Pulling into a Wichita soccer complex for my son's double-header last weekend, I saw a handmade sign on the gate:
"SILENT SATURDAY," it said in colorful stenciled letters. "Shhhhhhh!"
Hmmm. I didn't like the sound of that.
Being new to the world of soccer-momhood — and not realizing I am supposed to check the league website for the newsletter — I didn't know what Silent Saturday meant. So I grabbed my husband's phone and went online to find out.
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Here's what I learned:
Silent Saturday is a day on which youth coaches are asked not to coach. Parents are asked not to cheer or to guide their children in any way. There's no shouting, no yelling, no whooping or hollering. No "Kick it out of there!" or "Way to go, Gabe!" Only clapping. Like golf.
With silent sidelines, kids don't feel so much pressure, the theory goes. They are free to just play and have fun.
The event started more than a decade ago when the leaders of an Ohio girls soccer league, fed up with increasingly "engaged" (read: annoying) moms and dads, issued a one-day ban on all coaching, including from parents. Since then, soccer leagues across the country have tried it out.
Now it was my turn.
My husband smiled as I related the rules of Silent Saturday. No cheering? No shouting? No celebrating goals by dancing around my lawn chair? And Jack's team had a double-header? Randy knew this could kill me.
Here's the thing: I'm not negative. I don't threaten coaches or swear at officials or boo the opposing team. When Jack started playing soccer last fall I knew next to nothing about the game — still don't, in fact — so I mostly just yell vague affirmations like "All the way!" or "Let's go, Lasers!"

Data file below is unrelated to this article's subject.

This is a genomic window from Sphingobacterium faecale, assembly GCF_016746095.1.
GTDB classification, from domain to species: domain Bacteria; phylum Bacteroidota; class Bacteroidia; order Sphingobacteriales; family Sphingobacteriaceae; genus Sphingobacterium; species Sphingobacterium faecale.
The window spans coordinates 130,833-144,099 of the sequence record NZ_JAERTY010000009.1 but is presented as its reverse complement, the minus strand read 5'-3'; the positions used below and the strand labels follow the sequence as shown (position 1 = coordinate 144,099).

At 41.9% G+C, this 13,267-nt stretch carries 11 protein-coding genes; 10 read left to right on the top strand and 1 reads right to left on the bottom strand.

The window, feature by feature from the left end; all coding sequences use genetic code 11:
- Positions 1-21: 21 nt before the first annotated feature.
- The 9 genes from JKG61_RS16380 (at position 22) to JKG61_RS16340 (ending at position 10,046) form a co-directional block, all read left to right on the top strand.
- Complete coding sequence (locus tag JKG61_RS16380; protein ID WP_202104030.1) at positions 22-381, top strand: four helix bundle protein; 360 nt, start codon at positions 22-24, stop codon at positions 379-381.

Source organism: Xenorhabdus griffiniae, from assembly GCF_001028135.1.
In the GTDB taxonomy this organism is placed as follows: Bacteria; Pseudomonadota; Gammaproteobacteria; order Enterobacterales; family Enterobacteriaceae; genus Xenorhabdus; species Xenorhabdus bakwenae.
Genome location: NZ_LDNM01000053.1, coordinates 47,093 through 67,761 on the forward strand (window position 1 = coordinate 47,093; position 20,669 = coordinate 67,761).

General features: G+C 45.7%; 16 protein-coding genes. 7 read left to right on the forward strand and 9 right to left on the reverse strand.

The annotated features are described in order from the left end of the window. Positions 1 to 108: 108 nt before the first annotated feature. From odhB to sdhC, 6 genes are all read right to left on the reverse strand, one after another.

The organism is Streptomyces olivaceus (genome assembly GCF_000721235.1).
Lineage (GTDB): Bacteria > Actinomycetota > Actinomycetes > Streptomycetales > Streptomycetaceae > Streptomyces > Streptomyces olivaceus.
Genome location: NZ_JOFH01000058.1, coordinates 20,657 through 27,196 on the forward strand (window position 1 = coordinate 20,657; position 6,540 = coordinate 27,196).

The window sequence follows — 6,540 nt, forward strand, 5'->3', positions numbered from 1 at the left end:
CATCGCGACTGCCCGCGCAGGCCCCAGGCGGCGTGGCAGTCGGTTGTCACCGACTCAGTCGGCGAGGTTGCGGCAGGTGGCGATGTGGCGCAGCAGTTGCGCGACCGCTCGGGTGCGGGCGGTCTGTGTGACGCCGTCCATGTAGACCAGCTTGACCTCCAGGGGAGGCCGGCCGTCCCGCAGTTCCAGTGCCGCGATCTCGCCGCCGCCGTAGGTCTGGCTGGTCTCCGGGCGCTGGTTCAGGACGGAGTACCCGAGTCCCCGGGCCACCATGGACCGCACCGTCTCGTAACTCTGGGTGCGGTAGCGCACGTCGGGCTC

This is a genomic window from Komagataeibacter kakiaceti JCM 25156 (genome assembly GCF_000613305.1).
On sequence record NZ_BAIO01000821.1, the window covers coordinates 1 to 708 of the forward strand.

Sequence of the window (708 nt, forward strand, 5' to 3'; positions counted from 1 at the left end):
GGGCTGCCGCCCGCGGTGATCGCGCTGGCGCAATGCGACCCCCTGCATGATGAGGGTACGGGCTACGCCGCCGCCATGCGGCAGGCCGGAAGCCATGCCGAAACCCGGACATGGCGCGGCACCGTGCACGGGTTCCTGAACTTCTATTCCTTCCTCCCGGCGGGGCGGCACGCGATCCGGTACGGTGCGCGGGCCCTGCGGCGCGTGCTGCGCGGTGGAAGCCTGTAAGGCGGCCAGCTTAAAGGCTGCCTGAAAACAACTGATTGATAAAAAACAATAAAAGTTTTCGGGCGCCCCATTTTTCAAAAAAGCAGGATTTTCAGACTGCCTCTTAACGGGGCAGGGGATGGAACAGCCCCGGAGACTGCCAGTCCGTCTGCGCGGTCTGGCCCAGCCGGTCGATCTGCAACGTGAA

But I'm vocal. I'm expressive. Good plays make me happy, and I share that joy with everyone within shouting distance of Field 7E. It's liberating, having spent the past several years supporting my daughter's more quiet pursuits: ballet and violin.
I understand Silent Saturday, and I support the concept. I just had a really hard time complying.
Whenever the ball got close to either goal, I squirmed in my chair. I grunted. I mouthed "No!" or "Yessss!" or mumbled under my breath. I pointed and pantomimed.
A mom to my left, obviously struggling in silence as much as I, wanted to urge one of our players to move down the sideline to field a throw-in. She pointed at the boy and then motioned both arms downfield, as if directing a plane into a terminal. All she lacked were the headphones and orange sticks.
A dad to my right preferred civil disobedience, so every few minutes he'd punctuate the eerie silence with a loud, "Keep going, E!" Then he'd shrug apologetically.
After the game I asked Jack, 10, what he thought of the quiet or if he even noticed.
"It was OK," he said. "But weird." He seemed more concerned with his minor injury — a hard kick to the kneecap — and the fact that his team lost both games.
"So you won't mind," I continued, "if I go back to cheering?"
"No," he said. "I like it."
That's all I needed to hear.